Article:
WALKER — Searching for a summer show that will appeal to children, the Spotlight Theater Players are headed to Arabia.
That’s where the story of Aladdin, the Livingston theater troupe’s second production, unfolds. The show will actually unfold on stage at Wholly Ground Coffee House in Walker, Spotlight’s new home, this week.
“It’s nothing like Disney. It’s not a musical. It’s just real straight storytelling and it actually has a storyteller (Jessie Cannon) as one of the characters,” director Donna VanOss said just before rehearsals July 24.
“We figured the Disney appeal of the story would pull them (the audiences) in, but it’s just a different way to tell the story. Girls and boys alike know the story,” VanOss said.
VanOss quickly pointed out that assistant director and stage manager Robert Reynolds is more a co-director than anything else. Reynolds was assistant director for Spotlight’s inaugural production, Steel Magnolias, staged last November at the Suma Center in Satsuma.
“Suma was great, but it’s very large, cavernous, and the audience was some distance from the stage. It seats 800, which is a lot for a grassroots theater group,” Reynolds said.
“We’ve found a smaller, more intimate setting here at Wholly Ground.”
The large room with a stage on the southern side of the coffee house can hold up to about 300, but the directors are hoping for about 200 at each of the four shows.
Aladdin, with script by Dan Neidermyer, veers slightly from the familiar Disney animated film’s storyline, and some of the characters vary as well.
The action opens on the streets of Arabia where the Grand Sultan’s fumbling guards are trying to catch the street-savvy Aladdin for allegedly kidnapping Princess Adora. Aladdin outruns the bickering guards only to meet the Magician, who tricks him into entering a cave to retrieve an old lamp. With possession of the “old lamp,” the evil and all-powerful Magician plans to take over the kingdom and banish the Grand Sultan and his family from the country. When Aladdin won’t hand over the lamp, the Magician laughs hideously and blocks off the exit, trapping Aladdin inside the cold, dark cave. Aladdin accidentally rubs the lamp and discovers a fairylike Genie bestowing wishes. And then the story really takes off, as all want their hands on the magic lamp.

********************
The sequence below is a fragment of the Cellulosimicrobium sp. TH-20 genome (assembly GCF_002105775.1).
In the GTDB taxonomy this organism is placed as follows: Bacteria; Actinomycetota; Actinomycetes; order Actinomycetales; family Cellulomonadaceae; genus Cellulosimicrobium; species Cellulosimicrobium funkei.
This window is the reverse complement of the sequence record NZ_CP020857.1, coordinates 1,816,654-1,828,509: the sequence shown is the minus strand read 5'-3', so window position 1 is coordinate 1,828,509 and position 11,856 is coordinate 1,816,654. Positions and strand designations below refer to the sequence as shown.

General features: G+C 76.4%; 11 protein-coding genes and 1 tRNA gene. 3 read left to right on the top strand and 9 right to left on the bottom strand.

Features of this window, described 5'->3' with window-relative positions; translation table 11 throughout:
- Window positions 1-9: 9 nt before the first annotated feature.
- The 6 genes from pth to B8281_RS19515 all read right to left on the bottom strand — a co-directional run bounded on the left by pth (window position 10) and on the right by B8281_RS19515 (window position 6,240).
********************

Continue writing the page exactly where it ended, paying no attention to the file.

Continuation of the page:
At this particular rehearsal, Everett Fontenot, who’s playing Aladdin, was using a faux loaf of bread (the nearest object available) to represent the magic lamp, as the cast, mostly Walker and Denham Springs High School students, worked through the second act.
“He just sparkles,” VanOss said of her leading man. “Some kids just have a glow. We knew he was just Aladdin.”
Miranda Reynolds and Sarah Breland, both students at DSHS, are sharing the roles of Adora and Aladdin’s mother. They’ll alternate the characters they play for each performance.
Miranda Reynolds, daughter of the assistant director, was just 16 when she portrayed the complicated character of Annelle in Steel Magnolias.
“She has a really strong stage presence and a great voice,” VanOss said.
The magician, played by Walker High’s Grant Conrad, adds much humor to the show, the directors said.
“He’s strong and loud, he throws in little stuff, he’s funny,” VanOss said.
Playing alongside the Magician is Chase Bernard as the Genie of the Lamp.
“He’s totally opposite of the Robin Williams character (from the 1992 Disney film). He’s got a great voice and a very calm demeanor, He can play it off as just really deadpan,” VanOss said.
The cast will be performing in front of a set installed at Wholly Ground over the weekend by set designer David Miller. Miller is known in the area for creating the sets for the Dead Wing Manor Halloween haunted house in Livingston.
“He’s building it in his garage,” Reynolds said.
“It will have a Sultan’s palace, and a bazaar or marketplace. He’s building some palm trees and a tower. The play is actually written without a set, for black box, but it adds so much. It gives the idea and the children will come in and just look around,” he said, his eyes widening.
And then the audience will watch to see who ends up with that magic lamp.
- CAST: Everett Fontenot, Aladdin; Miranda Reynolds and Sarah Breland, Adora and Aladdin’s mother; Grant Conrad, The Magician; Aaron Heltz, The Grand Sultan; Jessie Cannon, Bular; Chase Bernard, The Genie of The Lamp; Sydney Houston, Suleyman; Brianna Thibodeaux, Houston and Joyce Kahl, The Palace Guards.
- ARTISTIC STAFF: Donna VanOss, director; Robert Reynolds, assistant director/stage manager; David Miller, set design and construction/sound tech; Charlotte Reynolds and Mary Ingalls, costumes; Jo Carol Bearden and Branden Burdette, stage crew.